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WEDDINGS: A Cozy Celebration

Lisa Johnson Pinkham and Amy Renee Broussard’s intimate wedding ceremony at Menil Park.

Amy Renee Broussard (l) and Lisa Johnson Pinkham (photos by Alicia Babin)

In 2016, Lisa Johnson Pinkham made herself go to a party she did not want to attend. Little did she know that she’d meet her future wife, Amy Renee Broussard. But it wasn’t exactly smooth sailing that night. 

“I was invited to a party. I didn’t want to go,” Lisa recalls, “but since I didn’t really know anyone in Houston other than people I worked with, I thought I should go. I didn’t have a good time.”

When they met at the party, Lisa mentioned to Amy that she had recently moved to Houston from the San Francisco Bay Area. “Since I had lived there also, I thought Lisa would want to exchange numbers,” Amy says. “Lisa was too unavailable for that.”

Amy, who is from Lafayette, Louisiana, attended the University of Houston and San Francisco State University and majored in anthropology and LGBTQ studies. She is a business analyst for AIG and the president of the LGBTQ+ and Allies Employee Resource Group for Houston. 

Hailing from Brooklyn and Nyack, New York, Lisa attended Emerson College to major in theatrical design. She is currently the resident lighting designer for the Houston Ballet. 

When the two met, Lisa had been single for two years and not really looking. “I wanted a relationship, but I didn’t know what to do about it. And I have this belief that whatever I am looking for is looking for me, too. So I was just waiting.” 

Then one day in 2019, three years after their first meeting, Lisa found herself in “overlapping groups of friends” with Amy. “I had this feeling and thought, Okay, I’ll investigate,” Lisa says. She was finally ready to exchange phone numbers. 

“We went for coffee, and I started interviewing Lisa, asking her many questions,” Amy recalls. “As we were getting to know each other over coffee, discussions with food after movies, and walks, I wasn’t convinced Lisa was interested in dating because she did not ask me questions. She would tell stories and then wait for me to tell stories. That really isn’t my style. Months later, I told her I wanted to date her.
It was then that she was able to clue me in that she liked me, too.”

As the couple spent the first few months getting to know each other better, Amy asked Lisa what her feelings about marriage were. Lisa admitted that she was open to it. “A few months after we started dating, we started talking about getting married. We didn’t know when, but we knew it would happen.”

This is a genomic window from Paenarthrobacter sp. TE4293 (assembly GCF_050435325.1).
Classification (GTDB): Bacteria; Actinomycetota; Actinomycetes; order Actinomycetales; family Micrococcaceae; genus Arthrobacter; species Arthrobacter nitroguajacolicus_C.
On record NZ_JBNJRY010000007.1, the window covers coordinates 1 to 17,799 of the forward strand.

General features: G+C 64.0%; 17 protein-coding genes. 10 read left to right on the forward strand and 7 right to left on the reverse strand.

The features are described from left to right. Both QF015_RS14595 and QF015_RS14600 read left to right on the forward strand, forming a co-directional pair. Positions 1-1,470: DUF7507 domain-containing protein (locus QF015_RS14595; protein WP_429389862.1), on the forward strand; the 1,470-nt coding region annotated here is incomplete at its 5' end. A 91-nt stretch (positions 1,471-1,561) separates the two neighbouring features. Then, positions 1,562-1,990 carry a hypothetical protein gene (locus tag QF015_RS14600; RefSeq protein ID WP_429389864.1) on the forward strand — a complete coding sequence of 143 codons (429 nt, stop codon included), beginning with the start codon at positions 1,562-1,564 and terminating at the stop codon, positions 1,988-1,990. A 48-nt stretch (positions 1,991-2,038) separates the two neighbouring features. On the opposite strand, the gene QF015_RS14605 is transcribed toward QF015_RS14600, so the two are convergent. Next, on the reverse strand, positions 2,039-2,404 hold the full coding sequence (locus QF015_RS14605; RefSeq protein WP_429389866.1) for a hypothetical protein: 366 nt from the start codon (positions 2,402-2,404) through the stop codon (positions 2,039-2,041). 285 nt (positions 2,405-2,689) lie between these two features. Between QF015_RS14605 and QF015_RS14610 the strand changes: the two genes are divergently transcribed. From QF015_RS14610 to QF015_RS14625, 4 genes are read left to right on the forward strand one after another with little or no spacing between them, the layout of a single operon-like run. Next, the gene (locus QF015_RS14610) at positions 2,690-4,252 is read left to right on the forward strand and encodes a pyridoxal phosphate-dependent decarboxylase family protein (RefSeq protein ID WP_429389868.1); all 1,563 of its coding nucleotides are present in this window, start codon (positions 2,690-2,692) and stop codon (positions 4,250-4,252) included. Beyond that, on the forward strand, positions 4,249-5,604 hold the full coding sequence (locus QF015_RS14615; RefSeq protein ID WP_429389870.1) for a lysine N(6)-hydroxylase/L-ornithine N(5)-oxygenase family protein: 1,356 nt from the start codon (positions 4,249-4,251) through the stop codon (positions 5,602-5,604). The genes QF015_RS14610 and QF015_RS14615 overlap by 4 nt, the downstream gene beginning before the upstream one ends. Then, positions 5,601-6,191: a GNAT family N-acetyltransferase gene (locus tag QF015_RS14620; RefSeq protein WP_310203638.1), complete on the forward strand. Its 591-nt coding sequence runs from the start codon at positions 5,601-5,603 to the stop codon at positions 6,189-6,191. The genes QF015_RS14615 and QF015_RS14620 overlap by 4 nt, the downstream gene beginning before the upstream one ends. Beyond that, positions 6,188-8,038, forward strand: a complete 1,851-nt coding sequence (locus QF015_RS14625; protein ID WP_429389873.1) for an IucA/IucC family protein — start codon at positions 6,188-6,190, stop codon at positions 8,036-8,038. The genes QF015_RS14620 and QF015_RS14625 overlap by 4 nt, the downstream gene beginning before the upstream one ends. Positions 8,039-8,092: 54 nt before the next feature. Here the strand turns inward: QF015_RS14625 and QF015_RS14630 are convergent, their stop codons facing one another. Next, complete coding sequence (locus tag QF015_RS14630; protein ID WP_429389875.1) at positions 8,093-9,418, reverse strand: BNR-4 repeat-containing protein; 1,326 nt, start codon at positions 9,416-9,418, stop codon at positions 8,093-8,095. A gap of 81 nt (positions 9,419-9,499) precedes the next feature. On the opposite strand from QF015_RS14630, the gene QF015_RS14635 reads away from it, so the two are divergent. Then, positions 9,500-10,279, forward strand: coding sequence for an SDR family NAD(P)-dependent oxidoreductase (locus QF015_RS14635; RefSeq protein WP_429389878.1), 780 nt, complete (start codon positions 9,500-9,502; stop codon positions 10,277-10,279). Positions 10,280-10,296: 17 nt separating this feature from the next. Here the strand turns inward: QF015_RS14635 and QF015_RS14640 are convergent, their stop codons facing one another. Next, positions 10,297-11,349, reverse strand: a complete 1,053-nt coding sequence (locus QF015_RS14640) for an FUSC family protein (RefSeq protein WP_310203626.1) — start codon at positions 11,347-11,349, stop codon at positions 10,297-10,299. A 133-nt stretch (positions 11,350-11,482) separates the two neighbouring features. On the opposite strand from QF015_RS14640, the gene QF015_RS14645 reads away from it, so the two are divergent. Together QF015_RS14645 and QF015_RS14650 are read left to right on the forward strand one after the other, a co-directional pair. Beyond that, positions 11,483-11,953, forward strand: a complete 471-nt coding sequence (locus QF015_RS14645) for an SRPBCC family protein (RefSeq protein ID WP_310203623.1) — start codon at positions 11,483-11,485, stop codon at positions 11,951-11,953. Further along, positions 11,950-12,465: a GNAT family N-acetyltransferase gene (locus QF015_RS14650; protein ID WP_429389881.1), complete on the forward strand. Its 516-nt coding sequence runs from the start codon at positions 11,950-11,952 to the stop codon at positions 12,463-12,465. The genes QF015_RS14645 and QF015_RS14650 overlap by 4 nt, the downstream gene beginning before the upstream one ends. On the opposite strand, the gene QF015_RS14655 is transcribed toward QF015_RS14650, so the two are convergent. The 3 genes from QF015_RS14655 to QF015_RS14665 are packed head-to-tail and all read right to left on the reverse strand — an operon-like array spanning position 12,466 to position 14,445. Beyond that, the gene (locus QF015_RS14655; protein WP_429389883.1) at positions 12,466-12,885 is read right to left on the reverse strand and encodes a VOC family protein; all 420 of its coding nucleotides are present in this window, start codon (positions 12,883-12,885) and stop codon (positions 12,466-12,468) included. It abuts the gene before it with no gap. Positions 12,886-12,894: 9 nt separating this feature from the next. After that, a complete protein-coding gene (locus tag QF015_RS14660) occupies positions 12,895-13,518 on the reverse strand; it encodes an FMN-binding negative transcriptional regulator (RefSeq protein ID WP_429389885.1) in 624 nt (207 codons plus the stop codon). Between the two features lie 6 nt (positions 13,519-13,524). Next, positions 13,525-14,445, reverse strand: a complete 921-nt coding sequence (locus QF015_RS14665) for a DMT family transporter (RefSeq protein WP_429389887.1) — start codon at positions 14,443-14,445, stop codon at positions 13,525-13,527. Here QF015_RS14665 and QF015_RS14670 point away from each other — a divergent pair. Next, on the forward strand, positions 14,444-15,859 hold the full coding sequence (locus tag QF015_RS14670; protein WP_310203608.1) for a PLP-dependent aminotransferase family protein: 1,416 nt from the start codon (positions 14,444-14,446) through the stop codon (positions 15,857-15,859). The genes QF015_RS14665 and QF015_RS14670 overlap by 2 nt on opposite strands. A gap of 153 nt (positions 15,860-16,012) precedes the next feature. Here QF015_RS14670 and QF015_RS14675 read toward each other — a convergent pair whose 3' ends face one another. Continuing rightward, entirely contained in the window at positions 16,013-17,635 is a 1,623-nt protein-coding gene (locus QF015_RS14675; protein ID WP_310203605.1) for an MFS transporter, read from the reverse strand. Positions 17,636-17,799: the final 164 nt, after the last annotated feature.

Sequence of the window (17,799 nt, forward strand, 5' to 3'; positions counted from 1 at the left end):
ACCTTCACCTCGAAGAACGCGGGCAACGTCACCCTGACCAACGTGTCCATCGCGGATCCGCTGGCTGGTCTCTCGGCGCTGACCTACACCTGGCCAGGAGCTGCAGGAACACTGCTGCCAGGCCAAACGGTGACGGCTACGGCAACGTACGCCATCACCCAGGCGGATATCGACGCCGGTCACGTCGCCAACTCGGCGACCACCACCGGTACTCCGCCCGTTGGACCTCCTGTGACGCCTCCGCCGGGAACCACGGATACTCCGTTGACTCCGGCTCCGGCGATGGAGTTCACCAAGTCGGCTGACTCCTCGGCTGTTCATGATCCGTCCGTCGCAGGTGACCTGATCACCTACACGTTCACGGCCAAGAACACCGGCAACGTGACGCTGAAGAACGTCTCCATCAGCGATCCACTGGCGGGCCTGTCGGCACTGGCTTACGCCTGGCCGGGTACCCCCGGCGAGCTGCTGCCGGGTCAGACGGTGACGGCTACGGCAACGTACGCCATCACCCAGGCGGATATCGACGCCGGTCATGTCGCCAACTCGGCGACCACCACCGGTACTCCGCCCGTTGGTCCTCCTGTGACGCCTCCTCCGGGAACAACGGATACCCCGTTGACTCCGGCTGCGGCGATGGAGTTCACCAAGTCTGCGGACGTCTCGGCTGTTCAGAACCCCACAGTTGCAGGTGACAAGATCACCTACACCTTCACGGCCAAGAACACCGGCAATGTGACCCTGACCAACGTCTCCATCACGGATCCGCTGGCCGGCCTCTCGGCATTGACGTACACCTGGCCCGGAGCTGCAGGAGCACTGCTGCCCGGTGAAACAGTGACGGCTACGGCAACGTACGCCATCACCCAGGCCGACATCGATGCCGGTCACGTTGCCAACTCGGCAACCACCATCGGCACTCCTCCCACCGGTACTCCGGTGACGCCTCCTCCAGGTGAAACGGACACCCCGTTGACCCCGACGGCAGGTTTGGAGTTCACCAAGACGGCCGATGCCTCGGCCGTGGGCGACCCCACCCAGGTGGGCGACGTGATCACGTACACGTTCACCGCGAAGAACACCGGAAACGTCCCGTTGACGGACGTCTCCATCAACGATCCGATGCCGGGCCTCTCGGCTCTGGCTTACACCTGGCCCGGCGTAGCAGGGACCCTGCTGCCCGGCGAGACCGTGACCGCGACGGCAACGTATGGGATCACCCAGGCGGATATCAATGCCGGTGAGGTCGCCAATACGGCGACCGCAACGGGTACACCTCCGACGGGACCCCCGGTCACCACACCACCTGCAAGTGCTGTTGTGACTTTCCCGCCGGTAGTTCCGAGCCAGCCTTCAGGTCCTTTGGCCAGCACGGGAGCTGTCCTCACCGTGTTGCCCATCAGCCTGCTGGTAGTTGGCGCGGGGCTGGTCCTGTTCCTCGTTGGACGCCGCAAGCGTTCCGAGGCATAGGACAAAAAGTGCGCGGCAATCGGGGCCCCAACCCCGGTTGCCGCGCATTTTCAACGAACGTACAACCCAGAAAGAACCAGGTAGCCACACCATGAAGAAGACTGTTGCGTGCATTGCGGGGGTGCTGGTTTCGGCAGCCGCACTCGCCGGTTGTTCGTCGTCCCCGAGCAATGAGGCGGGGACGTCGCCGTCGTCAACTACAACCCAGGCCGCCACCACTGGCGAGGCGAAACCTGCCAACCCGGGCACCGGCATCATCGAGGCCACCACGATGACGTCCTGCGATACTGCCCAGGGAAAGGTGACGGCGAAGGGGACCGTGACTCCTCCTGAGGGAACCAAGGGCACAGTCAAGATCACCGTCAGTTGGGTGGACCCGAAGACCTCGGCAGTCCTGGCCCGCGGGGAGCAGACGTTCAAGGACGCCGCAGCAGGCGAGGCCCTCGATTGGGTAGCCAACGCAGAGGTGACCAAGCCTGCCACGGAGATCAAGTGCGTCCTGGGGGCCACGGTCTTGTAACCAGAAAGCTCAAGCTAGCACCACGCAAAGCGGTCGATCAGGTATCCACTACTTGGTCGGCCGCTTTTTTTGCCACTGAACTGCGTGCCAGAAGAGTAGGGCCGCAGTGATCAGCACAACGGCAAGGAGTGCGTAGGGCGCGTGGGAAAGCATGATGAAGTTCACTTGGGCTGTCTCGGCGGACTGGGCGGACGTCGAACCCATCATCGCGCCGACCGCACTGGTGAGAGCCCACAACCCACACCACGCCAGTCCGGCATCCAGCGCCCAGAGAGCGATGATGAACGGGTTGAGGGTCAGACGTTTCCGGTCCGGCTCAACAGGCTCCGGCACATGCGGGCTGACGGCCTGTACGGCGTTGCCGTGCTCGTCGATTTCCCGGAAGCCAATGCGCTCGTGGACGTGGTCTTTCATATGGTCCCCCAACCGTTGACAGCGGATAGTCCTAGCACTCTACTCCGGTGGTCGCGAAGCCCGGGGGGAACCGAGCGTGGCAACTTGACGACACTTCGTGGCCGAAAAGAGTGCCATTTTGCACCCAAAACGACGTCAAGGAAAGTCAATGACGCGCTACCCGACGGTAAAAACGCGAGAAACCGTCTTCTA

Perhaps not surprisingly after such early and straightforward marriage talk, the proposal was not a traditional one. In fact, there wasn’t really one at all. “As we were getting to know each other and creating safe space for sharing intimate truths, marriage was a topic of discussion,” Amy says. They addressed questions like the qualities a partner must have, and how they would know when they were ready to get married. “From there,” Lisa says, “it was never going to be a ‘Who is popping the question?’ situation, but an open, honest conversation along the way.”

The couple was wed on October 21, 2021, in Menil Park. Because of the pandemic, they opted for a small outdoor gathering. “The date was one of the bigger challenges because Mercury wasn’t coming out of retrograde until the 19th, and Amy’s friend told her [she should wait] to sign any contracts. And then, Numerology. We didn’t want a bad number. The 21st made our number a nine, and that is the presence of all numbers, so we got married on a Thursday,” Lisa explains. 

Amy really liked the idea of eloping, but they felt somewhat restricted in terms of travel. “So the idea of a local elopement seemed to be the way to have a small wedding with no guest list,” Amy says.

Using LGBTQ vendors was important to the couple, so they used officiant Jen Dickey, floral designer John Friedman Flowers, transportation from Limo Jackie, dinner arrangements by State of Grace, and rings by Esqueleto in Oakland, California.

Lisa felt that there was a lot of stress, even for a small wedding. “I can’t imagine a big wedding. All we had to do was find rings, have them made, figure out what they should say, pick the date, time, and location, get boutonnieres, get something to wear, get that something altered, get a limo, and make a dinner reservation for seven people. Seriously—cannot imagine a big wedding!”

Despite how it all began, the two could not be any more enamored with one another. Lisa calls Amy the most amazing person she’s ever met. “And I get to spend my life with her!” And Amy says Lisa exceeds anything she had hoped and prayed that the woman she fell in love with would embody. “Lisa is sweeter than ever.”

This article appears in the December 2021 edition of OutSmart magazine.


Jenny Block

Jenny Block is a frequent contributor to a number of high-profile publications from New York Times to Huffington Post to Playboy and is the author of four books, including “Be That Unicorn: Find your Magic. Live your Truth. Share your Shine." She has appeared on a variety of television and radio programs from Nightline to BBC Radio to Great Day Houston and has performed and spoken at bookstores, events, conferences, and resorts in the US and Mexico, as well as on Holland America Cruise ships.
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